"The only way to achieve results," a Japanese leftwing terrorist explained in 1972, "is to shock the world right down to its socks." More than four decades later, with the beheading of three Americans in a matter of months, there can be little doubt that the Islamic State (IS) has indeed achieved that result.
Once again, the conventional wisdom in Washington about al-Qaeda (AQ) and the broader jihadi terrorist threat has been proven wrong. The wishful thinking passing for analysis since the beginning of the year that the split within the movement resulting in the expulsion of the Islamic State of Iraq and Syria (ISIS) from the AQ fold would simultaneously weaken both Core AQ and ISIS—now pretentiously re-named the Islamic State (IS)—has been dramatically disproven by the latter's lightning thrust into Iraq and seizure of the northern and western parts of the war-torn country.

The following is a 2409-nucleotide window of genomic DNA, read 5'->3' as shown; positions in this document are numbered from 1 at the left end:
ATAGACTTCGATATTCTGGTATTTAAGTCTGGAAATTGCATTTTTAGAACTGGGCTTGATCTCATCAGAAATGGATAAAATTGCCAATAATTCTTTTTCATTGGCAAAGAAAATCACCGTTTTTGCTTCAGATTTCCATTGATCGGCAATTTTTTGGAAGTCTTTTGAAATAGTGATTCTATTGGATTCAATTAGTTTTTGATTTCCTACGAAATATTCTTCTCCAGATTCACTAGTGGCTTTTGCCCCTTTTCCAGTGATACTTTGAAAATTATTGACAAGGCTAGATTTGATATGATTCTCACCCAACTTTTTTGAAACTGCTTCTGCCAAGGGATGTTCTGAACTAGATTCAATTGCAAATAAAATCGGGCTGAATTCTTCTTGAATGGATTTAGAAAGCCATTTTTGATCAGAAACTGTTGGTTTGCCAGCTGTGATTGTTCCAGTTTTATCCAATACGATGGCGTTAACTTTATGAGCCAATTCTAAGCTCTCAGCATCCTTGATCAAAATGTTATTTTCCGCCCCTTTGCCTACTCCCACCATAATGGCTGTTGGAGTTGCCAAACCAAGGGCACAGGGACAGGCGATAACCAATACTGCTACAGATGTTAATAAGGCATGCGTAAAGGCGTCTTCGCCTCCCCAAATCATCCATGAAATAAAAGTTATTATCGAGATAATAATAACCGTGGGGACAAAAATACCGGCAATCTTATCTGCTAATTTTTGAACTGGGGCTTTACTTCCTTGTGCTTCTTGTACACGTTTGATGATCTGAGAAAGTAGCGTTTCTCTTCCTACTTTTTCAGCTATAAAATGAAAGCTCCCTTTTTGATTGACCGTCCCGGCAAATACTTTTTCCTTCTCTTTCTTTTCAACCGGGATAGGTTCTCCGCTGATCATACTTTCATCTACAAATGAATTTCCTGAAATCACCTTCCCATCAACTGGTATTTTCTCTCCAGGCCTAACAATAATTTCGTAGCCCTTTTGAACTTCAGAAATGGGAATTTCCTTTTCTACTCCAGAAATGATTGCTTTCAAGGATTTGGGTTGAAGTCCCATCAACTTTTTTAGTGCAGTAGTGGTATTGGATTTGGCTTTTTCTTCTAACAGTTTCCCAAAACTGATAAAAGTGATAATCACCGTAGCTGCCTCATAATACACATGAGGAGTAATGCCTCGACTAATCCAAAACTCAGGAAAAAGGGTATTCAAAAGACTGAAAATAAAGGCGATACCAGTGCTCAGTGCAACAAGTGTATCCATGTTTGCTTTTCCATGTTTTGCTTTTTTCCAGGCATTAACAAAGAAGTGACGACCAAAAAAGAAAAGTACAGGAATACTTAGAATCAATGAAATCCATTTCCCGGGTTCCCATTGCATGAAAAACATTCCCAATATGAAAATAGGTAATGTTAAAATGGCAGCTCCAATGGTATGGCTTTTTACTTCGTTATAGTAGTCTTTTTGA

Beyond any doubt, the Syrian civil war has reversed Core al-Qaeda’s waning fortunes and re-energized its one-time Iraqi spear-carrier, the Islamic State—formerly the Islamic State of Iraq al-Sham (ISIS), Islamic State of Iraq (ISI), and before that, al-Qaeda in Iraq (aQI).